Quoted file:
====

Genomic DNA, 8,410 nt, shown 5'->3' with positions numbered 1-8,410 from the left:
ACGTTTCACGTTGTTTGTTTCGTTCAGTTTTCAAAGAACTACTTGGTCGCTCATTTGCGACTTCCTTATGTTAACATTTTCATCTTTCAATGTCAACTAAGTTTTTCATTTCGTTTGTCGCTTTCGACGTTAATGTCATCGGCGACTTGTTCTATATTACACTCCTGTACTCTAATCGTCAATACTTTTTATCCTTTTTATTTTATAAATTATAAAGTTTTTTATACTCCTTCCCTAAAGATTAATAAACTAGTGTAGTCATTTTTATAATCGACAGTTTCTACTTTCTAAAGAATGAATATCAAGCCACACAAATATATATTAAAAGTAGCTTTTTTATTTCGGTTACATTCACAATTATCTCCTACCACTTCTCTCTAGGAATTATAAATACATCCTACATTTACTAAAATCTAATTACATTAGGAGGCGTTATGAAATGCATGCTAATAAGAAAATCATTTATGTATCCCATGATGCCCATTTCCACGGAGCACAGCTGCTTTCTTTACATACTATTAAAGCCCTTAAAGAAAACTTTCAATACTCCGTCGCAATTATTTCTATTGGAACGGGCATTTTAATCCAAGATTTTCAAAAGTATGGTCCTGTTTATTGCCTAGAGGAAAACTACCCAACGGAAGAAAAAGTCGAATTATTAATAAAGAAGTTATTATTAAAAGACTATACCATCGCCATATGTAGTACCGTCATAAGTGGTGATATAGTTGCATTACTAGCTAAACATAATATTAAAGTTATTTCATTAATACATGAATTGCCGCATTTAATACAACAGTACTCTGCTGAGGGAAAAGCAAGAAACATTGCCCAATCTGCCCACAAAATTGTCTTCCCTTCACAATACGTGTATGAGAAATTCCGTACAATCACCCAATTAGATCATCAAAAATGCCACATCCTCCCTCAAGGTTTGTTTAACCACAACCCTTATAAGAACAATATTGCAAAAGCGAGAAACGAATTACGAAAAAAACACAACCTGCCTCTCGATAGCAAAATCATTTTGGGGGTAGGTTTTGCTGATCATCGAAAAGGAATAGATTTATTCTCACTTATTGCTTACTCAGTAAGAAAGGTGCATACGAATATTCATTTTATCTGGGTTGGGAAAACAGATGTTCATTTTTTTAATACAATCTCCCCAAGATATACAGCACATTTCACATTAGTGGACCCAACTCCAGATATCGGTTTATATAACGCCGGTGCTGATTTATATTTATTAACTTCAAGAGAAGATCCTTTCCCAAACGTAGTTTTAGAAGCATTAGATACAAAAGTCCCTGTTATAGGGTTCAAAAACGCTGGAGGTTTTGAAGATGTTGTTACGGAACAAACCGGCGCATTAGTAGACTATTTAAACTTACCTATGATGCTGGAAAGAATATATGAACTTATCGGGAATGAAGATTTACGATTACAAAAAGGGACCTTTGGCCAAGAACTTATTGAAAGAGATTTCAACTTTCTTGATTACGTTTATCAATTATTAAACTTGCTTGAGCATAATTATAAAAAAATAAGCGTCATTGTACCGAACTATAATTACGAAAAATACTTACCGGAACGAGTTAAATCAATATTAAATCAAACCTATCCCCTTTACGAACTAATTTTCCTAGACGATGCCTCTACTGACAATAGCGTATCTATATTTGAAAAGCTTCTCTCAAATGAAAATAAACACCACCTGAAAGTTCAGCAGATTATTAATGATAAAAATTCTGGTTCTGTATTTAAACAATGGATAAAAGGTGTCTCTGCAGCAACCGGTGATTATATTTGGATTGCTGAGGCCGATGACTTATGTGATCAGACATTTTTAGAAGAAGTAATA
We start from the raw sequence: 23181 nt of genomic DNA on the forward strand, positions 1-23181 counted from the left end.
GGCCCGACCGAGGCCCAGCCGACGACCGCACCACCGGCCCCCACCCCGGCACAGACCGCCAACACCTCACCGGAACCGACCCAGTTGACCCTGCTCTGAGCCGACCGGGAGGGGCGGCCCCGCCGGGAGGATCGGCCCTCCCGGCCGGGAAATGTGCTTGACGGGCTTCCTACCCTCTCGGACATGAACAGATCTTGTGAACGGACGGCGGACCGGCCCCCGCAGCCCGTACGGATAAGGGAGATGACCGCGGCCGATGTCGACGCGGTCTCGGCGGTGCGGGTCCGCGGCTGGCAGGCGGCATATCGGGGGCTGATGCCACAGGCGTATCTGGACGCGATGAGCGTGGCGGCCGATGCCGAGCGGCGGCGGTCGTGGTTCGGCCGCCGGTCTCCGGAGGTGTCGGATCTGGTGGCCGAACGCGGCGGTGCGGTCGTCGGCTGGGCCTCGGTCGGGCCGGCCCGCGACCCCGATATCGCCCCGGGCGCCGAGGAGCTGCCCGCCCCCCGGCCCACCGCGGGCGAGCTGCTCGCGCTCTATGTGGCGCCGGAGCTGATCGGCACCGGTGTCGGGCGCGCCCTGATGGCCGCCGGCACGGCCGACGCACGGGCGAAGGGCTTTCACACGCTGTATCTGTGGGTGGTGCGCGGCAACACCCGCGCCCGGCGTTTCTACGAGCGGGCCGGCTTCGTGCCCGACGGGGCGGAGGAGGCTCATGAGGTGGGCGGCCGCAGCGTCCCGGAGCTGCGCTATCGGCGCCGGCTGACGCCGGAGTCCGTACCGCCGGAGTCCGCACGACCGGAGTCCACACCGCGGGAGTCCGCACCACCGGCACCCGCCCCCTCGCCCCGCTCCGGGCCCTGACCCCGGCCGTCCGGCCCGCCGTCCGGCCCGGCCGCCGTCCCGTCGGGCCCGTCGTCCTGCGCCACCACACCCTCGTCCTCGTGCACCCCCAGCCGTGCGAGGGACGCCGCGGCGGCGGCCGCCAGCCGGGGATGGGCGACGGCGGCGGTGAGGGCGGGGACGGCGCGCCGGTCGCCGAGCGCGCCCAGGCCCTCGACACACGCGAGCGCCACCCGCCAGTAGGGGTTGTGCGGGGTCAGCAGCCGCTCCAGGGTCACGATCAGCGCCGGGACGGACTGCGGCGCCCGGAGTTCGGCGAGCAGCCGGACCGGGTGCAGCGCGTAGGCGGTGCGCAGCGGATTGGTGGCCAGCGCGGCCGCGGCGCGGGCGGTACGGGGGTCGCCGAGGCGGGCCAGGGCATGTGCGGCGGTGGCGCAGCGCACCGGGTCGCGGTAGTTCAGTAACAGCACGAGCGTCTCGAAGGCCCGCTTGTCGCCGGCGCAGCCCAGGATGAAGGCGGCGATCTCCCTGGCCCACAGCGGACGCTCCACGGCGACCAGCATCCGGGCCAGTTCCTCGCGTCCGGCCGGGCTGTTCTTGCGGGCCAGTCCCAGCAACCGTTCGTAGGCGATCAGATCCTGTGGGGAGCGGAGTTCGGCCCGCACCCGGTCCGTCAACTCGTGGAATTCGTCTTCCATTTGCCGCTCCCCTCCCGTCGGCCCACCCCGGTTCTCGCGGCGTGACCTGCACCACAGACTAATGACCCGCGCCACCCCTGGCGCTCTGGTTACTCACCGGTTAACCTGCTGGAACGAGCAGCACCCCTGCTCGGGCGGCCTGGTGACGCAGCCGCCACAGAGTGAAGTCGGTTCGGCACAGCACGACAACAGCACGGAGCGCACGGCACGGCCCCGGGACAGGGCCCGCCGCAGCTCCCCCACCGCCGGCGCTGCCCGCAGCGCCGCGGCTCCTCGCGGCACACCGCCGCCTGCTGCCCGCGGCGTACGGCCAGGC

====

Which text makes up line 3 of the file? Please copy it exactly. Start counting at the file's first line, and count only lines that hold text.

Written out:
We start from the raw sequence: 23181 nt of genomic DNA on the forward strand, positions 1-23181 counted from the left end.